A thriller at heart, “Rosemarie” is a film about duality and ambiguity, with many unexpected comic elements; and that’s where its charm comes from. A rather dysfunctional character, who loves arias and haloumi, Kostas hovers between art and reality in contemporary post-crisis Cyprus, which also tries to find its way in a glocal setting. Film and theatre director, screenplay writer and playwright Adonis Florides lives and works in Limassol, Cyprus. “Rosemarie” (2017), his second feature film, premiered at the “Cyprus Film Days International Film Festival” where it received Best Film Award in the “Glocal Images” International Competition section. “Rosemarie” also won Best Film Award from the Greek Film Critics Association at the 58th Thessaloniki Film Festival 2017. Florides has also written and co-directed the feature film “Kalabush” (2004) and the short “Espresso” (1998) which have been screened at many festivals around the world, receiving various awards.
Talking to Greek News Agenda* Florides explains that his postmodern take, intertwining different genres, comes from his interpretation of the world as tragicomedy. As regards Cyprus, a hidden central character in the film, he elaborates on the inherent contradictions of contemporary Cypriot society, the dualities that form Cypriot identity, many of which are reflected upon his main character.
Yiannis Kokkinos, “Rosemarie” (2017)
“Rosemarie” is an intriguing mixture of genres. Drama intertwines with hints of thriller, comic twists and ancient tragedy. Could you elaborate on your choices?
I always tended to be motivated by the tragedy hidden behind each comic situation and vice-versa. This is the way I understand and interpret the world; as a tragicomedy. Thus, when I first started working on the screenplay, it came out naturally. I did not think much about intertwining genres. At a later stage though, I did realize that I was actually doing it and I felt rather uncomfortable for not sticking with the rules of a specific genre. This was one of the reasons it took me so long – almost ten years – to finish it. I tried a couple of times to re-write it in a more conventional way but I felt I was betraying my initial motivation each time. At some stage I decided that I would stop censoring myself and instead of worrying about it, I would work consciously in order to incorporate the right amount of drama, suspense and humour in order make it work and, at the same time, to stay true to what I wanted to say. It was an adventure which I enjoyed, although I knew the risks involved. In order to make it work, it was of paramount importance to give the film the right pace, both in terms of the external as well as the internal rhythm of the shot. And rhythm in film-making is to get the right thing to happen at the right moment. Dismissing the “grand narratives” by deconstructing and intertwining solid genre forms is certainly a post-modern approach. But this did not happen consciously, at least not when I first began working on the film. Still I believe the film tells a story in a rather conventional way, built on a firm 3-act structure – with plot, character and theme contributing to each other.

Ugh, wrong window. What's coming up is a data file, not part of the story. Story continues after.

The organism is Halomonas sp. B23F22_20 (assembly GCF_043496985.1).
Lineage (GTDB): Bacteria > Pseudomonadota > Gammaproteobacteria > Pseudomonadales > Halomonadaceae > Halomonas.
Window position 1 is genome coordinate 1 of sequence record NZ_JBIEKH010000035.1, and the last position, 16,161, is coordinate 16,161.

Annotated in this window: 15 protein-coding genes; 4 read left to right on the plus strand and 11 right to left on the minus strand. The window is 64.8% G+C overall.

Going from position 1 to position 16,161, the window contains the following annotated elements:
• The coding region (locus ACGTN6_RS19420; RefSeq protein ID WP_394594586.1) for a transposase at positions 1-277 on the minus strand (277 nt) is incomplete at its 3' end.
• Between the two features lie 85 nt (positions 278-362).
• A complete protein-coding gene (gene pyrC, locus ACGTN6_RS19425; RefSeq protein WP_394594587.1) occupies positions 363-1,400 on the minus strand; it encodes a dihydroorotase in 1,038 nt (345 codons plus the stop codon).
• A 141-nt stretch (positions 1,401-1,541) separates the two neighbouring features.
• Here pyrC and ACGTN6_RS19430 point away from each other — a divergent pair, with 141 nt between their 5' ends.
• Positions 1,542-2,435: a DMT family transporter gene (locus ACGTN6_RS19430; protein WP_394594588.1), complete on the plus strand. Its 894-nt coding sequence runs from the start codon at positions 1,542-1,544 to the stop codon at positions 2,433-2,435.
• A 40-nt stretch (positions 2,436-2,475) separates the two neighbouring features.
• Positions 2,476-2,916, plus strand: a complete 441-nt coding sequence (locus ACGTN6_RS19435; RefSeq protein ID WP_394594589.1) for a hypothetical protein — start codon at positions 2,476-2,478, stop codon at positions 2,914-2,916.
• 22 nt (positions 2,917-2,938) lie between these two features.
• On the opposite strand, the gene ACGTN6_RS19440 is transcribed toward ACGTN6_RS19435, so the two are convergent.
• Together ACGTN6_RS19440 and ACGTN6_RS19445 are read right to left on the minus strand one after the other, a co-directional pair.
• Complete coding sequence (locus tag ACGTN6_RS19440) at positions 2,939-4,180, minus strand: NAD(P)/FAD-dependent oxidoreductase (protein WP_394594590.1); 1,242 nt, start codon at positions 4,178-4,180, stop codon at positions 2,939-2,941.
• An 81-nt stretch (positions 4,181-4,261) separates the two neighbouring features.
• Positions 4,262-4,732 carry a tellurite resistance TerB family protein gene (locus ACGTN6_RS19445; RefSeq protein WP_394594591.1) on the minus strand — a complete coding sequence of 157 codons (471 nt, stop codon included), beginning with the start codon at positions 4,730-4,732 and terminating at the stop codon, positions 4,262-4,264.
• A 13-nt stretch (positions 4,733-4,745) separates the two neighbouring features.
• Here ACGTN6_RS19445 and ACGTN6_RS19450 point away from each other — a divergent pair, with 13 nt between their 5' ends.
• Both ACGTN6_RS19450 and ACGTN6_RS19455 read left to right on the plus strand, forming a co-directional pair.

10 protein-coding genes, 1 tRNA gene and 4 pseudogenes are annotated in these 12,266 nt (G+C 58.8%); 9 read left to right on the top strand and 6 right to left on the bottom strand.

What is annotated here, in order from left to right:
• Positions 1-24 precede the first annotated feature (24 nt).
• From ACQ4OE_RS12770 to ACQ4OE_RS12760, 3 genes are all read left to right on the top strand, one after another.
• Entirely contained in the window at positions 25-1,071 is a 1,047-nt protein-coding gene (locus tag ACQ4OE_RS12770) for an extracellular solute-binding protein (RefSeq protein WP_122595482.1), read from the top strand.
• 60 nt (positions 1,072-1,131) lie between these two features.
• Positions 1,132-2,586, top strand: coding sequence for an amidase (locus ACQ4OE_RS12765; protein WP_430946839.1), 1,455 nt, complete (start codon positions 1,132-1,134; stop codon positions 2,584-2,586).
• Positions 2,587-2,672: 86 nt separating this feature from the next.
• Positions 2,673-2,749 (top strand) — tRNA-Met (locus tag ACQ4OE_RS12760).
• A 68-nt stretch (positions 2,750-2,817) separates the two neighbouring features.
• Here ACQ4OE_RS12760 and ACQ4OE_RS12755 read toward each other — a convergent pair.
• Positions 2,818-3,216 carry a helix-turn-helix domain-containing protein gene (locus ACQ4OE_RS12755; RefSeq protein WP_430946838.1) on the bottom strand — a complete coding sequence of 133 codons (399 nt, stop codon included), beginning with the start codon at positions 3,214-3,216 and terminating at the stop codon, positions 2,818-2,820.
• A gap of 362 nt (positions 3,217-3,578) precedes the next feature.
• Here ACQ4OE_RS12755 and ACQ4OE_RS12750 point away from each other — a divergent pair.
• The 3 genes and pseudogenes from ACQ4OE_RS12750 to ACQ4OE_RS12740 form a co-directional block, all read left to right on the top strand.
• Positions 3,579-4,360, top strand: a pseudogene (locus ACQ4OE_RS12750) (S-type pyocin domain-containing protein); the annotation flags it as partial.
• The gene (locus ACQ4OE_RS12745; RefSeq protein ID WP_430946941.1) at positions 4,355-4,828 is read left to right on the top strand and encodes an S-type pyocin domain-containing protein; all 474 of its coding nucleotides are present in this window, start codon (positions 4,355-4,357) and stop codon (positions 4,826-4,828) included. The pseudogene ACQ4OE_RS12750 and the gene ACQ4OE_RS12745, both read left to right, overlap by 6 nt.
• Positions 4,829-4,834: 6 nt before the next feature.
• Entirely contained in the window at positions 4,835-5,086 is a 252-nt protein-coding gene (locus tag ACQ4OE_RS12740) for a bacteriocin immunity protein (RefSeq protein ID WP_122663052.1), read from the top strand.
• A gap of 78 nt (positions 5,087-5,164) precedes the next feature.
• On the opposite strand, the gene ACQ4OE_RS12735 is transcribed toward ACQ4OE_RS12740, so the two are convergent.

Andreas Vassiliou, “Rosemarie” (2017)
Cyprus is a hiddencharacter in your story. You use as a background notion the economic crisis that hit the country in recent years. How is contemporary Cypriot society presented in your work?
I always remember Cyprus being in some sort of crisis. War, conflict, nationalism, corruption, power struggles, the battles between civil society and the norms of patriarchy, expressed mainly through institutions such as the church and the education system spreading down to the very heart of society, i.e. the traditional family. Add to this a deep post-colonial syndrome that has never healed and which has been growing out of control in a complicated post World War II geopolitical environment, and we get the whole picture. The crisis of capitalism in 2013 – which affected Cyprus in a rather dramatic way – was just another manifestationof this seemingly endless circle of crises. So yes, one could conceive the film as an allegory of contemporary Cypriot society that cannot, or does not want to, find a way out of this seemingly endless vicious circle. This was not fully intentional to be honest. However, I wasn’t particularly puzzled when a young spectator of the film sent me this message on Facebook, “…it is a film about a society locked and trapped behind the firmly shut doors of the traditional family, that steals everything from the generations to come, its future, its dreams, its beaches, its forests, its natural wealth. It is a film about a society that does not hesitate to condemn its children to mental death, to drive to madness those who are still morally decent …”